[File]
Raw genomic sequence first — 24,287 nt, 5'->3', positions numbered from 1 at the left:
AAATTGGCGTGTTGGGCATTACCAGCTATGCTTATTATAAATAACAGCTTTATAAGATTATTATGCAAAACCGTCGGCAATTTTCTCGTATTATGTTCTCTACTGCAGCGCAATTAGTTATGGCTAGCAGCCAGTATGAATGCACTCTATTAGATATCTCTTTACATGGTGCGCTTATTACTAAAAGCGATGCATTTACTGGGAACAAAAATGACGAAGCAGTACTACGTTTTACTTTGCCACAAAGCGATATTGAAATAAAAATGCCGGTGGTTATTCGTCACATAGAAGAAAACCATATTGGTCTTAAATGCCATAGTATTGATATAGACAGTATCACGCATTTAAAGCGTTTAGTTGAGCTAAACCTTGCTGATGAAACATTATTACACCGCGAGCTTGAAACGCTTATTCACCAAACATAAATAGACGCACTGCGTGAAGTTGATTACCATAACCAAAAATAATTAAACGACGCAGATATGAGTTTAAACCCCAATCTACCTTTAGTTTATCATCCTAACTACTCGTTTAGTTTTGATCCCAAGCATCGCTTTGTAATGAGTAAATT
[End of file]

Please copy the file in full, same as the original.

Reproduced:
Raw genomic sequence first — 24,287 nt, 5'->3', positions numbered from 1 at the left:
AAATTGGCGTGTTGGGCATTACCAGCTATGCTTATTATAAATAACAGCTTTATAAGATTATTATGCAAAACCGTCGGCAATTTTCTCGTATTATGTTCTCTACTGCAGCGCAATTAGTTATGGCTAGCAGCCAGTATGAATGCACTCTATTAGATATCTCTTTACATGGTGCGCTTATTACTAAAAGCGATGCATTTACTGGGAACAAAAATGACGAAGCAGTACTACGTTTTACTTTGCCACAAAGCGATATTGAAATAAAAATGCCGGTGGTTATTCGTCACATAGAAGAAAACCATATTGGTCTTAAATGCCATAGTATTGATATAGACAGTATCACGCATTTAAAGCGTTTAGTTGAGCTAAACCTTGCTGATGAAACATTATTACACCGCGAGCTTGAAACGCTTATTCACCAAACATAAATAGACGCACTGCGTGAAGTTGATTACCATAACCAAAAATAATTAAACGACGCAGATATGAGTTTAAACCCCAATCTACCTTTAGTTTATCATCCTAACTACTCGTTTAGTTTTGATCCCAAGCATCGCTTTGTAATGAGTAAATT